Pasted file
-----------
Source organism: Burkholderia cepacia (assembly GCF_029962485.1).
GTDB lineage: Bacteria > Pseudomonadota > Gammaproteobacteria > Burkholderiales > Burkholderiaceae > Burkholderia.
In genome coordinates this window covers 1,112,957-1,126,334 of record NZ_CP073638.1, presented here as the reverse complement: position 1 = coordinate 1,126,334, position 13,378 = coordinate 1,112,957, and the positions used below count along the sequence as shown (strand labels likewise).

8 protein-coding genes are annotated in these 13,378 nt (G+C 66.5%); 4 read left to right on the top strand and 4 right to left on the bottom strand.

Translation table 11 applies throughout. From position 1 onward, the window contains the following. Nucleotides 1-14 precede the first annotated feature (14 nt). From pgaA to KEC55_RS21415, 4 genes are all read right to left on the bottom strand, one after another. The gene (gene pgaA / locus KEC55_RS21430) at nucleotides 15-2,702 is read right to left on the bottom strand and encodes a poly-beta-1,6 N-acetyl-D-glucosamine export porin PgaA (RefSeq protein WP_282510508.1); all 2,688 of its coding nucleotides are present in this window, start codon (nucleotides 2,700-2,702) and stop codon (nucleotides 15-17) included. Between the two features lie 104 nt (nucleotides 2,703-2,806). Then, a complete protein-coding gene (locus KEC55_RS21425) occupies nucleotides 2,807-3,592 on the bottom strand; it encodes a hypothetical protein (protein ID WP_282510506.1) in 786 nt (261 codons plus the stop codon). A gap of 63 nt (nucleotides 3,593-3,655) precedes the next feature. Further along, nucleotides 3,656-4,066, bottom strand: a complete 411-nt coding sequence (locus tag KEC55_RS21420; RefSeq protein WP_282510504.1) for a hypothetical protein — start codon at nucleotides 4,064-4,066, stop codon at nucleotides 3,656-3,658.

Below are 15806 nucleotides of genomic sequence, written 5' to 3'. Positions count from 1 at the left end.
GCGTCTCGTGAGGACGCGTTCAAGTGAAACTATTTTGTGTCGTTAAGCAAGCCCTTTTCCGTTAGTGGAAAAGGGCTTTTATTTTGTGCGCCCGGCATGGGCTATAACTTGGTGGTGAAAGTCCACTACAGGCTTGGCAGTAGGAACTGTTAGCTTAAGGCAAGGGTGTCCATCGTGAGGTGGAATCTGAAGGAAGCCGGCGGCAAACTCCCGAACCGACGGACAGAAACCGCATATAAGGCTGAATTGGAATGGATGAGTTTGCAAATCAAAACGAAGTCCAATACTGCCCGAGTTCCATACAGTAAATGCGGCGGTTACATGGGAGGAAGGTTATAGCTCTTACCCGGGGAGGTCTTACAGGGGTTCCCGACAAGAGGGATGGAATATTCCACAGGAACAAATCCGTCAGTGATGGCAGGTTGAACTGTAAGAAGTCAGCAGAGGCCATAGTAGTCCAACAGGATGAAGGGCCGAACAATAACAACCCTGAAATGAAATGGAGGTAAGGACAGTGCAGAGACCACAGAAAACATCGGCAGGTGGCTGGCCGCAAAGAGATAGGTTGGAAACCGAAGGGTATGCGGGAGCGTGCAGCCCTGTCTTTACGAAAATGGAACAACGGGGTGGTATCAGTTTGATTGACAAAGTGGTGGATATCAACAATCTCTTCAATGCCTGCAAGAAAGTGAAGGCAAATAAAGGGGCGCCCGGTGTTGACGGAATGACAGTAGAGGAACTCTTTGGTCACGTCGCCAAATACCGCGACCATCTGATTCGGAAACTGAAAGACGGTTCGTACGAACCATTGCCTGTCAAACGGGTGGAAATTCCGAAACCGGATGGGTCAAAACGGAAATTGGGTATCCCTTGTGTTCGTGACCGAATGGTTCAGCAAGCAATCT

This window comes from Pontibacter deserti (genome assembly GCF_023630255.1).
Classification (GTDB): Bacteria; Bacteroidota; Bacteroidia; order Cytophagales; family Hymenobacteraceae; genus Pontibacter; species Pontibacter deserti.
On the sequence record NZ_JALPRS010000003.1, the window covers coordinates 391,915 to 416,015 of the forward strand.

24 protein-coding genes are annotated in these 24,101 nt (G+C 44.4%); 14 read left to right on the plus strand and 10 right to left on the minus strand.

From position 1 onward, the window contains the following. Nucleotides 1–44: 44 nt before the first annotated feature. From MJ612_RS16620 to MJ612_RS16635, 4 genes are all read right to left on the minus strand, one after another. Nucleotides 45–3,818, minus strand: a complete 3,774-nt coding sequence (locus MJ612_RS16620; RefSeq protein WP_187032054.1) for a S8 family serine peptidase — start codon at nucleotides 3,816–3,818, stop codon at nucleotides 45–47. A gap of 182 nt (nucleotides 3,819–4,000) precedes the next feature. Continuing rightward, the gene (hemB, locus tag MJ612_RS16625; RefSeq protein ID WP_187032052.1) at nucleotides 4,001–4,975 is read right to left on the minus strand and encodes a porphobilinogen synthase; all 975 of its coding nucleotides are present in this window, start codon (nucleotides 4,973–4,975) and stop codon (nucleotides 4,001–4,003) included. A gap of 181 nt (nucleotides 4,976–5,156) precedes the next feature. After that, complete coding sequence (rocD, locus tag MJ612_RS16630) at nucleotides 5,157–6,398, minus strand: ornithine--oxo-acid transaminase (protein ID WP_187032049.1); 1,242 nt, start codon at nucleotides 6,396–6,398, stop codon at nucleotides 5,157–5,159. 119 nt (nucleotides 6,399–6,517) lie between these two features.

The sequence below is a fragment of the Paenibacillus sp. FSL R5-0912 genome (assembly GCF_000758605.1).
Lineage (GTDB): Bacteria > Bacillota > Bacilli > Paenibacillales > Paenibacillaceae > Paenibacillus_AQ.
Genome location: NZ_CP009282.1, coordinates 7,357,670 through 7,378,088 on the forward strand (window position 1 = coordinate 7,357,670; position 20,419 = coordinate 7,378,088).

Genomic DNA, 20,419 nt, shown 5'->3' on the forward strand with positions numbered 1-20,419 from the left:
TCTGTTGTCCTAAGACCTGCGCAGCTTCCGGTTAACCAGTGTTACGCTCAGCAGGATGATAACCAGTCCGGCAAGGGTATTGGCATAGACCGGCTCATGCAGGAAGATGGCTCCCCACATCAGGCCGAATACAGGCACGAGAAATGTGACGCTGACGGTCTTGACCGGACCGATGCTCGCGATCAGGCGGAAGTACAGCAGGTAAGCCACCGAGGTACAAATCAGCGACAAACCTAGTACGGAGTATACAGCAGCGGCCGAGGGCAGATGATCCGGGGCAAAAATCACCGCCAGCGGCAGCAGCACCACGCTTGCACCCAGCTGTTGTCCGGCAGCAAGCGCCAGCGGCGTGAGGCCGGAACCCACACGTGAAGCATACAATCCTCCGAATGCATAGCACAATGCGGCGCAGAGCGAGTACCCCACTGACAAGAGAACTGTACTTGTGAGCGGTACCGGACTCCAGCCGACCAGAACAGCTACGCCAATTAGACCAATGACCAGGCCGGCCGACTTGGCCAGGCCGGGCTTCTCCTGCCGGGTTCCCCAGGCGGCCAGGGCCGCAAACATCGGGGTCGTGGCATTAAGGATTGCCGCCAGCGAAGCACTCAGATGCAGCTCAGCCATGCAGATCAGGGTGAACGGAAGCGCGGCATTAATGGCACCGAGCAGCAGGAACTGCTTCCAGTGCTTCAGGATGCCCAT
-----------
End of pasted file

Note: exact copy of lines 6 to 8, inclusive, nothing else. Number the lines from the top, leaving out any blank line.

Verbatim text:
Below are 15806 nucleotides of genomic sequence, written 5' to 3'. Positions count from 1 at the left end.
GCGTCTCGTGAGGACGCGTTCAAGTGAAACTATTTTGTGTCGTTAAGCAAGCCCTTTTCCGTTAGTGGAAAAGGGCTTTTATTTTGTGCGCCCGGCATGGGCTATAACTTGGTGGTGAAAGTCCACTACAGGCTTGGCAGTAGGAACTGTTAGCTTAAGGCAAGGGTGTCCATCGTGAGGTGGAATCTGAAGGAAGCCGGCGGCAAACTCCCGAACCGACGGACAGAAACCGCATATAAGGCTGAATTGGAATGGATGAGTTTGCAAATCAAAACGAAGTCCAATACTGCCCGAGTTCCATACAGTAAATGCGGCGGTTACATGGGAGGAAGGTTATAGCTCTTACCCGGGGAGGTCTTACAGGGGTTCCCGACAAGAGGGATGGAATATTCCACAGGAACAAATCCGTCAGTGATGGCAGGTTGAACTGTAAGAAGTCAGCAGAGGCCATAGTAGTCCAACAGGATGAAGGGCCGAACAATAACAACCCTGAAATGAAATGGAGGTAAGGACAGTGCAGAGACCACAGAAAACATCGGCAGGTGGCTGGCCGCAAAGAGATAGGTTGGAAACCGAAGGGTATGCGGGAGCGTGCAGCCCTGTCTTTACGAAAATGGAACAACGGGGTGGTATCAGTTTGATTGACAAAGTGGTGGATATCAACAATCTCTTCAATGCCTGCAAGAAAGTGAAGGCAAATAAAGGGGCGCCCGGTGTTGACGGAATGACAGTAGAGGAACTCTTTGGTCACGTCGCCAAATACCGCGACCATCTGATTCGGAAACTGAAAGACGGTTCGTACGAACCATTGCCTGTCAAACGGGTGGAAATTCCGAAACCGGATGGGTCAAAACGGAAATTGGGTATCCCTTGTGTTCGTGACCGAATGGTTCAGCAAGCAATCT

This window comes from Pontibacter deserti (genome assembly GCF_023630255.1).